Sunday , April 15, 2018 - 5:15 AM
A bump or hit to the head while playing sports or from a fall may not seem like a big issue, but it actually is. It could be a concussion.
A concussion is a traumatic brain injury caused by a bump, bolt or jolt to the head, face, neck or elsewhere that causes the brain to move rapidly within the skull.
“When it comes to concussions, the rule once was, ‘when in doubt set them out,’” neuropsychologist Dr. Benjamin Christiansen says. “What we’re trying to get the community to understand is that’s partially true, but there are a lot of tools we have now that we can use without having to guess to find out if a student athlete has had a concussion.”
Dr. Christiansen and his team have created a program called Baseline, similar to the Impact program that schools currently use.
“The problem with Impact is they take an entire football team in and they all do it at once, the teammates joke around and no one takes it seriously,” he said. “So when someone gets a head injury, it's hard to really identify it.”
With Baseline, coaches, athletic trainers and parents are trained by highly experienced neuropsychologists on identifying concussions.
At the beginning of every season, the athlete takes a Baseline test in the doctor’s office without other teammates around. If the athlete gets injured during a practice or game, the coach, trainer or parent can quickly identify if the child has a concussion by pulling up the Baseline information on their phone and get them on their way to recovery.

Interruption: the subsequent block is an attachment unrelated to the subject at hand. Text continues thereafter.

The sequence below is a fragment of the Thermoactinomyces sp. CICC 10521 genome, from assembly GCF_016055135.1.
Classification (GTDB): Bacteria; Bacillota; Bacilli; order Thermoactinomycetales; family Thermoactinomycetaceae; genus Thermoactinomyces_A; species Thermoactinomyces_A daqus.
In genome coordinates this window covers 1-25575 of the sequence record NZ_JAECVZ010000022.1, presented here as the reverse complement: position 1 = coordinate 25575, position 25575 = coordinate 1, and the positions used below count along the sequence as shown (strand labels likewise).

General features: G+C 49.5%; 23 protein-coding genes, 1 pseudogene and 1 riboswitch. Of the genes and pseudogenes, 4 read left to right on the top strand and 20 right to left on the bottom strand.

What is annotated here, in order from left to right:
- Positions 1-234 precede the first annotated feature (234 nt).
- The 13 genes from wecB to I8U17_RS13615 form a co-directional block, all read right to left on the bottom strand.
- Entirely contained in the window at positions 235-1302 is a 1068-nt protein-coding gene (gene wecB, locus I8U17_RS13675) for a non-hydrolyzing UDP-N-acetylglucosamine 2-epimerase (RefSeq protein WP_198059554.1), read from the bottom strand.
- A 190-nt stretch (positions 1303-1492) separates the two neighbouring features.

“We know that not treating the concussion correctly definitely leads to bigger issues,” he said. “For example, we know that your best chance of getting a second concussion is within six weeks of getting your first one because people think they feel better and they go off and do something they shouldn’t.”
Though concussions differ from person to person, oftentimes symptoms don’t show up for 24-48 hours after the injury. Those symptoms include:
“A lot of people don’t understand the protocol. If someone has a concussion, don’t let them go home and play video games or listen to their headphones — that makes the situation worse,” Christiansen said. “The biggest goal is getting them back sleeping and keeping them very hydrated. If they’re not better within three weeks, they need to see a neuropsychologist.”
Drinking 2 liters of water a day, taking a break from the sport and other exertional activity, staying away from all electronics and getting quality sleep will all help with the recovery.
“In teenagers, we do that for three to four days then start introducing them back to their normal lives because if we don’t, research has shown that they actually get depressed and anxious and their symptoms magnify,” he said.
To learn more about the Baseline program at Tanner Clinic, call 801-773-4840.
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